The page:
Sunday, November 10, 2013

WB Official Faults Africa Scientists over Appalling Deprivation

Francis Npong. Yaoude, Cameroon- The World Bank (WB) Senior Economist Dr. Hippolyte Fofack has blamed Africa deprivation, worsening socio-economic and inequality on the regional scientists.

According to him, the relevance of Africa science to the development of the continent was in doubt and research findings questionable.

Speaking in an exclusive interview with the Enquirer during the just ended climate change adaptation workshop held in Yaounde, Cameroon, a Senior Economist at the World Bank Dr. Hippolyte Fofack categorically said he does not see and recognize the revelance of Africa science to the socio-economic development of the region.

He said that scientists in Africa were concentrating so much on their personal academic achievements rather than working to change the appalling situation of deprivation the people in Africa were facing with.

"Materials for the majority of vaccines and drugs were taken from the continent by the European scientists. It is about time scientists here thought about the solution based researches",  he said.

He observed that, there was a total disconnect  between science academies and the people on the continent adding that Africa science has been reduced to publishing of journals for academic achievements rather than finding solutions to the prevailing problems on the continent.
"No research by Africa scientists has proven to be a solution to any of the existing problems", he said.

The World Bank official said that in the wake of climate change the prevailing problems in Africa would worsen and would need solution based scientific research to help in adaptation processess.

Dr. Fofack stressed that the meraid of socio -economic, health and widening  inequilities on the region existed because of the inabilities of the regional scientists to conduct relevance scientific research and propose practical solutions to the identified problems. "Nobody should be developing malaria drugs for Africa but it is sad that this is happening", he bemoaned.

He expressed his disappointment an dissatisfaction to the activities of Africa scientists saying "their science activities have not helped the region out of any of its problems.

"Most of the scientific findings done by scientists in Africa are mostly literature reviews. They dont proposed practical solutions to the problems in the region", he said.

He said climate change would worsens the regional situations if nothing is done.

Dr. Fofack who early addressed Africa scientists as a gust speaker also blamed the region's deprivation on poor resource management and utilization and bad governance.

But Professor Ralp Mills Tetteh, the Honory Secretary of the Ghana Academy of Art and Sciences disagreed with Dr. Fofack assertion that Africa science was irrelevant.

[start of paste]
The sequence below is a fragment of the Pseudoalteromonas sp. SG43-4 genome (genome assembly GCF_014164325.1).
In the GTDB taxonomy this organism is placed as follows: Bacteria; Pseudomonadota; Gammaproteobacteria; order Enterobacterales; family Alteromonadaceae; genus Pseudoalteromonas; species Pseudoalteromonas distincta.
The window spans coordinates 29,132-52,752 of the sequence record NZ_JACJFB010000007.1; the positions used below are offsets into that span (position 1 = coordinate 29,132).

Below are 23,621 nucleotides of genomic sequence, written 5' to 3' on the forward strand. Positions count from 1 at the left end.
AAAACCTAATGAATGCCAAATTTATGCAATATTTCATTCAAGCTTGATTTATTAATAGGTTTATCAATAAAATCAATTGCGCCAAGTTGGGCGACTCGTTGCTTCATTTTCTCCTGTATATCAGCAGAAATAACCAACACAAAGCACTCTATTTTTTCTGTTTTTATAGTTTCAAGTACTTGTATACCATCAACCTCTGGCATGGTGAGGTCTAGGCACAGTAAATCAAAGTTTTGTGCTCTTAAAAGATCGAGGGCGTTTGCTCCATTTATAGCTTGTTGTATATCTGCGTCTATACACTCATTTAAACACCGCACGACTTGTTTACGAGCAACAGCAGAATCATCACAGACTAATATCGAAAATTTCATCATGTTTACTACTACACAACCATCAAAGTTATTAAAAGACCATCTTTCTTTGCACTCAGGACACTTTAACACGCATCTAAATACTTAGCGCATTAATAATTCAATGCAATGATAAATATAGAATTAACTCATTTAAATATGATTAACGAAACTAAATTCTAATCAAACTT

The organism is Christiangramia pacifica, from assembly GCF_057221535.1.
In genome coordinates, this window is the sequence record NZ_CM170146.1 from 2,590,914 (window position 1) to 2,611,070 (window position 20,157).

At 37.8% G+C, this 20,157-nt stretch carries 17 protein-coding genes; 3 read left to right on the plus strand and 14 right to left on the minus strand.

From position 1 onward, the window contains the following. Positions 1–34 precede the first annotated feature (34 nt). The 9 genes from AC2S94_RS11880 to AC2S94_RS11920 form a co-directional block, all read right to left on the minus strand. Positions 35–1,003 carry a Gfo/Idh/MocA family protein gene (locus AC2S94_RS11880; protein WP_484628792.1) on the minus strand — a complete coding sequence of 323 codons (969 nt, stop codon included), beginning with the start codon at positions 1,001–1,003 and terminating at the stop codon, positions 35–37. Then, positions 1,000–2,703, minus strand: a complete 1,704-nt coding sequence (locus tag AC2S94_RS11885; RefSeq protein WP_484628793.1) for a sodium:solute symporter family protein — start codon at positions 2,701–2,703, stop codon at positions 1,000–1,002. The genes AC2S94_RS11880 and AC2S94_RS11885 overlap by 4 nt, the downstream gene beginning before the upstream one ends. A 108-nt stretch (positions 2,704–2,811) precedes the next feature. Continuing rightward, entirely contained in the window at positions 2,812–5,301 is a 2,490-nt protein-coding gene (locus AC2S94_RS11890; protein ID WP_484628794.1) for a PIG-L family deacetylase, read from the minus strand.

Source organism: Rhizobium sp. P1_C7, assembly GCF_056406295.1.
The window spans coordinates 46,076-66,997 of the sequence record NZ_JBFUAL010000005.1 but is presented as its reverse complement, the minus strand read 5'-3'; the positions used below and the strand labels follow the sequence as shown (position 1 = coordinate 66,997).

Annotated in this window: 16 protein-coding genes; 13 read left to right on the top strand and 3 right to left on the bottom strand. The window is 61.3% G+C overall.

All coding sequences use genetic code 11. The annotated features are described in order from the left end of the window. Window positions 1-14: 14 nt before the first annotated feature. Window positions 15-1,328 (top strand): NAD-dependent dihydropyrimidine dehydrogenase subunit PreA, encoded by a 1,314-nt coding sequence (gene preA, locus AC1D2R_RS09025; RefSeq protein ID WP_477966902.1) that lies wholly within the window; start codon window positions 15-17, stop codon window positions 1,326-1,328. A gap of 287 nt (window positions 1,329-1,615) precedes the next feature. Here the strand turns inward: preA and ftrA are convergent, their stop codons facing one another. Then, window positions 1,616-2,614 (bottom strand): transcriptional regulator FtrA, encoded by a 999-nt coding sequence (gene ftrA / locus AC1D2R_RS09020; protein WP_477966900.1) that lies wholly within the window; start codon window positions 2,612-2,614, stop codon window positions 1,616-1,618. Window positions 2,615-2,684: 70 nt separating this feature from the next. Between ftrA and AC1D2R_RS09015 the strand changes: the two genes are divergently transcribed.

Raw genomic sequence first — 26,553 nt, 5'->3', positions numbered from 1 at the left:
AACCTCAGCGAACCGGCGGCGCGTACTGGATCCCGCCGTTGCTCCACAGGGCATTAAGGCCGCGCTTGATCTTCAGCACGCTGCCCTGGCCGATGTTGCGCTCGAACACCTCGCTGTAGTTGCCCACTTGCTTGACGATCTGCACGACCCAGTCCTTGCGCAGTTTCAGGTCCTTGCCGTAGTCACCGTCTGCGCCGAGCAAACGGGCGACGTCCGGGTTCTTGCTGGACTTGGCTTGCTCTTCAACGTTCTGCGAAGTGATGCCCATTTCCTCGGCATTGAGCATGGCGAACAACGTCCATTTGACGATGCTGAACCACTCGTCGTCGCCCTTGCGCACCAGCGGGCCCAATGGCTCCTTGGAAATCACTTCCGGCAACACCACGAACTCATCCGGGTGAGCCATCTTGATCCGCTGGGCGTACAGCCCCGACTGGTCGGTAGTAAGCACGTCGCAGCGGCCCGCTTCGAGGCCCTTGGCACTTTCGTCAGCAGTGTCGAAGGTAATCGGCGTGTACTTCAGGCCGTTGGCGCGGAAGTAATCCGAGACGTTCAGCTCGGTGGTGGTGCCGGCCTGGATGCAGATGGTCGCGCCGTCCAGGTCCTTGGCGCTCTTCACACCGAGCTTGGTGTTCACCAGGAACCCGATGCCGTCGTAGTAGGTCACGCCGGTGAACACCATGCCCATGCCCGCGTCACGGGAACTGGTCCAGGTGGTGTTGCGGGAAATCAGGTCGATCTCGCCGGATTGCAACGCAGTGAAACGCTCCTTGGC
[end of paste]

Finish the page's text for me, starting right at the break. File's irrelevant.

He said that Africa scientists luck necessary financial and political support to act effectively. He said the science academies have a lot in stock but luck political support to implement most of their research findings.

Prof. Mills Tetteh said the relevance of Africa science would be visible if they get support from the political leadership.
He urged effective collaboration between the scientific community and political leadership in Africa to push for solution to some of prevailing situations.

The workshop which was organised by the Network of Africa Science Academies (NASAC) was to draft a climate change adaptation policy guide for policy makers in Africa.

It was also to encourage science academies in Africa to work togather to find lasting and practicable ways for Africa adaptation to the impact of climate change on livelihoods.

This is aimed to reduce the vulnerability of the continent to the effects of climate change.

The programme Coordinator of NASAC Madam Jackie Olang said NASAC was formed to bring togather research and science academies for a coordinated and collaborated efforts to find lasting solution to some of the problems in Africa using scientific means.

She explained that the workshop was aimed to share scientific information and ideas about adaptation to the expected change of climate in Africa.

It was also to identify science based recommendations o climate change adaptation strategies for policy makers, determine the role of science academies in the development of climate change adaptation strategies and to foster the exchange between African and other scientists working in the area of climate change.

She said climate change impact on the poor continent would be greatly felt that it needs urgent attention and collaborative efforts from policy makers and scientific communities to deal with it.

The workshop that brought science academies, research institutions and universities from across Africa also discussed how to improve food securities and increase resilience. The workshop was funded by the German ministry of Education.

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